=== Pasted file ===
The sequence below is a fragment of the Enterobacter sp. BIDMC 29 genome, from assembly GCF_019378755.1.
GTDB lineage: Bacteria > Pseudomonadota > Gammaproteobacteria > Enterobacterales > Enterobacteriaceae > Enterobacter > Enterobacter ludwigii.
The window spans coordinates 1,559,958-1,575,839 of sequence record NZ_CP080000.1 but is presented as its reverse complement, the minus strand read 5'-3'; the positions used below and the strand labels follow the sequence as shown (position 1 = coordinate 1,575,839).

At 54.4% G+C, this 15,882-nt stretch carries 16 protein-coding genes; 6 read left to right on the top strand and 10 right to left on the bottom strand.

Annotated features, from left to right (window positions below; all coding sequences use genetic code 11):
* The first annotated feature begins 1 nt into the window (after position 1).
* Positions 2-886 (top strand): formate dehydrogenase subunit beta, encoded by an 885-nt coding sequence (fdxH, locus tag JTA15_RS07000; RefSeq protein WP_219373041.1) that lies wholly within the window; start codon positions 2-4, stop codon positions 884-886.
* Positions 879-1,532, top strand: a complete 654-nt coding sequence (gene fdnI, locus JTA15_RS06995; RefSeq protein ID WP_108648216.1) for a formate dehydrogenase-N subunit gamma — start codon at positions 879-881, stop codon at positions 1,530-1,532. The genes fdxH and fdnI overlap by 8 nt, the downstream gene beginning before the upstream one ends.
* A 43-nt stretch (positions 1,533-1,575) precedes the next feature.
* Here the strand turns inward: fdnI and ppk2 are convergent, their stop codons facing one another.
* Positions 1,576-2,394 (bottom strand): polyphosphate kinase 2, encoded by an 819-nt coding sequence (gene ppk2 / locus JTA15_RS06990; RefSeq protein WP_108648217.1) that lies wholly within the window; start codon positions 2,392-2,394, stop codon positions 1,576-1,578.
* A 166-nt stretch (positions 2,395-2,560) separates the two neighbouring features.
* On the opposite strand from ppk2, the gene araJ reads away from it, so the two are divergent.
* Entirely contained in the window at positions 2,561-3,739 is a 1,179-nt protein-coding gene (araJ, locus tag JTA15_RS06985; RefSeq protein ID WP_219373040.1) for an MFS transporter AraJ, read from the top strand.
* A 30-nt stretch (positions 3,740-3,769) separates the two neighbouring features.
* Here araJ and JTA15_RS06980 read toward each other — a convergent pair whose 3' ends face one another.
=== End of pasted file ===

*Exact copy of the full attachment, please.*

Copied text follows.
The sequence below is a fragment of the Enterobacter sp. BIDMC 29 genome, from assembly GCF_019378755.1.
GTDB lineage: Bacteria > Pseudomonadota > Gammaproteobacteria > Enterobacterales > Enterobacteriaceae > Enterobacter > Enterobacter ludwigii.
The window spans coordinates 1,559,958-1,575,839 of sequence record NZ_CP080000.1 but is presented as its reverse complement, the minus strand read 5'-3'; the positions used below and the strand labels follow the sequence as shown (position 1 = coordinate 1,575,839).

At 54.4% G+C, this 15,882-nt stretch carries 16 protein-coding genes; 6 read left to right on the top strand and 10 right to left on the bottom strand.

Annotated features, from left to right (window positions below; all coding sequences use genetic code 11):
* The first annotated feature begins 1 nt into the window (after position 1).
* Positions 2-886 (top strand): formate dehydrogenase subunit beta, encoded by an 885-nt coding sequence (fdxH, locus tag JTA15_RS07000; RefSeq protein WP_219373041.1) that lies wholly within the window; start codon positions 2-4, stop codon positions 884-886.
* Positions 879-1,532, top strand: a complete 654-nt coding sequence (gene fdnI, locus JTA15_RS06995; RefSeq protein ID WP_108648216.1) for a formate dehydrogenase-N subunit gamma — start codon at positions 879-881, stop codon at positions 1,530-1,532. The genes fdxH and fdnI overlap by 8 nt, the downstream gene beginning before the upstream one ends.
* A 43-nt stretch (positions 1,533-1,575) precedes the next feature.
* Here the strand turns inward: fdnI and ppk2 are convergent, their stop codons facing one another.
* Positions 1,576-2,394 (bottom strand): polyphosphate kinase 2, encoded by an 819-nt coding sequence (gene ppk2 / locus JTA15_RS06990; RefSeq protein WP_108648217.1) that lies wholly within the window; start codon positions 2,392-2,394, stop codon positions 1,576-1,578.
* A 166-nt stretch (positions 2,395-2,560) separates the two neighbouring features.
* On the opposite strand from ppk2, the gene araJ reads away from it, so the two are divergent.
* Entirely contained in the window at positions 2,561-3,739 is a 1,179-nt protein-coding gene (araJ, locus tag JTA15_RS06985; RefSeq protein ID WP_219373040.1) for an MFS transporter AraJ, read from the top strand.
* A 30-nt stretch (positions 3,740-3,769) separates the two neighbouring features.
* Here araJ and JTA15_RS06980 read toward each other — a convergent pair whose 3' ends face one another.